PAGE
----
There will be tension between your groundedness and the Spirit’s nudge. You will need to move the rudder so the Spirit’s influence moves your life where discernment has chosen.
You have to aim wrong.
And you will make mistakes in setting your course. Actually you have to. Your goal is to reach God. The Spirit is God. God’s Spirit is the wind — and no sailboat can sail straight into the wind.
A yacht reaches port by aiming wrong—over and over.
Say your destination is due North, and the wind is coming at you out of the North. You tack back and forth, Northwest, then Northeast, then Northwest again. Over time you move North to harbor and home.
- You keep adjusting your keel by directing the rudder.
- You keep adjusting your sail by moving the boom.
- You keep the tension, the stress, where you need them so that the boat eventually goes where you need it to.
And if you are a follower of Jesus, at any given moment you are not aiming directly toward harbor. You are constantly off the mark relative to your final destination: you are either zigging too far one way, or zagging too far the other.
You keep going, keep tacking, and you get there.
So you do have to make some big choices. The thing to do in the meanwhile is make excellent little choices.
Keep a strong keel by living in the depths. Come back again and again to dwell in the Scriptures. Come back again and again to prayer. Worship with the community receiving Word and Sacrament. Keep learning, serving, growing. Pay attention to what matters.
Keep your sail up, doing what you need to do to catch the Wind of the Spirit. One excellent tool for that is to write about your life and your faith in a journal. Use it as a tool to listen for the rustle of the Wind in you and around you. Take up a practice like lectio divina or the examen so that you are actively receptive to that Wind.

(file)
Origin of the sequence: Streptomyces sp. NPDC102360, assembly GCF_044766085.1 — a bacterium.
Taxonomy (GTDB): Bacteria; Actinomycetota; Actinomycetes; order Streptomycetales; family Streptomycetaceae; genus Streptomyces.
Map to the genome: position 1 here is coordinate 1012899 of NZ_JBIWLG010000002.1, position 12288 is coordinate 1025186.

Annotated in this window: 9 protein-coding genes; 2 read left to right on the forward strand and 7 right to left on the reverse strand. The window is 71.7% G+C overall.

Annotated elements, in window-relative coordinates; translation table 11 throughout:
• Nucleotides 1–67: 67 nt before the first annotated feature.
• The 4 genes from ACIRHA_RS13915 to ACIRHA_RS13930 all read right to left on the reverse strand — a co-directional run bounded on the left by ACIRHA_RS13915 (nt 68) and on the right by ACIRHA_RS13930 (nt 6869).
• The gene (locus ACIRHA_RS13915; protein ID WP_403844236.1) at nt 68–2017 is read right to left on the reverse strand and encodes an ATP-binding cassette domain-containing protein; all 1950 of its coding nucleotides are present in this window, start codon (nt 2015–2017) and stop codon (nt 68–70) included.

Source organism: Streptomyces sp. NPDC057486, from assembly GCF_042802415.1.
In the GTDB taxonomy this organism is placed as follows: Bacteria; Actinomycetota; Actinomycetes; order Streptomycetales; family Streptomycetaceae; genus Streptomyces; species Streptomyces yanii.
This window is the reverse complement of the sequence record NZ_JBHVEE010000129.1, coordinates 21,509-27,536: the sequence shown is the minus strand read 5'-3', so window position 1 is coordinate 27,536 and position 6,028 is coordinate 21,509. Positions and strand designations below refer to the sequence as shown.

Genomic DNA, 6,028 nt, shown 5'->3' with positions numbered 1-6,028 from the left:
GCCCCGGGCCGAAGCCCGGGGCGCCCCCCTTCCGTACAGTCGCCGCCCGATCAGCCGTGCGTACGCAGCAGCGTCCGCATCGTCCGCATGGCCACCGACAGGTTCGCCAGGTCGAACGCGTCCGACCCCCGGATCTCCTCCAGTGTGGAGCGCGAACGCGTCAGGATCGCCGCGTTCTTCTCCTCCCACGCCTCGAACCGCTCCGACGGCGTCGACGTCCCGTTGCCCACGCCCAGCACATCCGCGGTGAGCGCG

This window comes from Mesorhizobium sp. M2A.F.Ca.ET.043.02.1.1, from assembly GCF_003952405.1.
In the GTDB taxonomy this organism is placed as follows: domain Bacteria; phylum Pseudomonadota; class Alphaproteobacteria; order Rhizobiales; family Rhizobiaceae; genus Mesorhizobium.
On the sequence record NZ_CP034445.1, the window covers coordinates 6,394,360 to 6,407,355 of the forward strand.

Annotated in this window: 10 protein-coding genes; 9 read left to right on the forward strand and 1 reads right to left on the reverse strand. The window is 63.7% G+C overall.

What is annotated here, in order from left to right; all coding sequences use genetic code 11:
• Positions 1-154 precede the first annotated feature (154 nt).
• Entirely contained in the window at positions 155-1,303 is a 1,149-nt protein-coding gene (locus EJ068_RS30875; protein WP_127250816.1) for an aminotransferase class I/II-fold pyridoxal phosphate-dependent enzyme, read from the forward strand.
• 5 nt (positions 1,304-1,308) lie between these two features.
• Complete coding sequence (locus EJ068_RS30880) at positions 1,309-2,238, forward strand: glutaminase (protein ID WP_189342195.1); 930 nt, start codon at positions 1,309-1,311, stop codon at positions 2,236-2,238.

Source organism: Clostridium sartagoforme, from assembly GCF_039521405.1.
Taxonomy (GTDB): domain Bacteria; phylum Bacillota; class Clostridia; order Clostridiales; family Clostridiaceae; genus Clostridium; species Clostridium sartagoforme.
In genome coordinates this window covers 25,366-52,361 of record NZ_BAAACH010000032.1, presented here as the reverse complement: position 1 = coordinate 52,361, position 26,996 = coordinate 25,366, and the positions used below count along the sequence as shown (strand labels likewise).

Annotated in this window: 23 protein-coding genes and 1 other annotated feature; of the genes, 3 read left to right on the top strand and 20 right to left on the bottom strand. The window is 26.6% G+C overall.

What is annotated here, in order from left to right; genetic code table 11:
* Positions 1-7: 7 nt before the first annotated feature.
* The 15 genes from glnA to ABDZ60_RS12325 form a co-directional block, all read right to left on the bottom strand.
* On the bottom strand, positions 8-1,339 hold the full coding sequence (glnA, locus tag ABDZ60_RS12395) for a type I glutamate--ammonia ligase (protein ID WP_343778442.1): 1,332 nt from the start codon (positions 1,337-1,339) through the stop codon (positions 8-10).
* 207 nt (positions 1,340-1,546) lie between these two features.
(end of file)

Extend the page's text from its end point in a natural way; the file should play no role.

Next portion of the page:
So now it is time. Push of from shore. Hoist your sail.
Which direction will you choose?
Now it’s your turn: When did you find your way closer to God’s goal by “aiming wrong”? Let me know in the comments below…
Eric M says
Gary, I agree that this was probably the best in a very good series, as I’ve been reflecting on the post and wanted to reread it again today. Though I’m neither young nor a pastor I still look back occasionally and second guess my life decisions. I could have chosen another path, but I’ve chosen the path I’m on and still pursuing a life of faith in Christ.
Your post suggests something like an allegory along the lines of Pilgrim’s Progress, though with a nautical theme. Over the past few days I’ve re-imagined my life choices in this way.
Gary Neal Hansen says
Thank you so much, Eric! I really appreciate your affirmation. It is funny how one post gets a ton of attention and another doesn’t. I too liked this one in particular but it hasn’t been seen by many folks. Good to know you found it helpful.
Gary Panetta says
This post is very helpful and encouraging.
Gary Neal Hansen says
Thanks so much, Gary! It is a huge encouragement to hear you say so.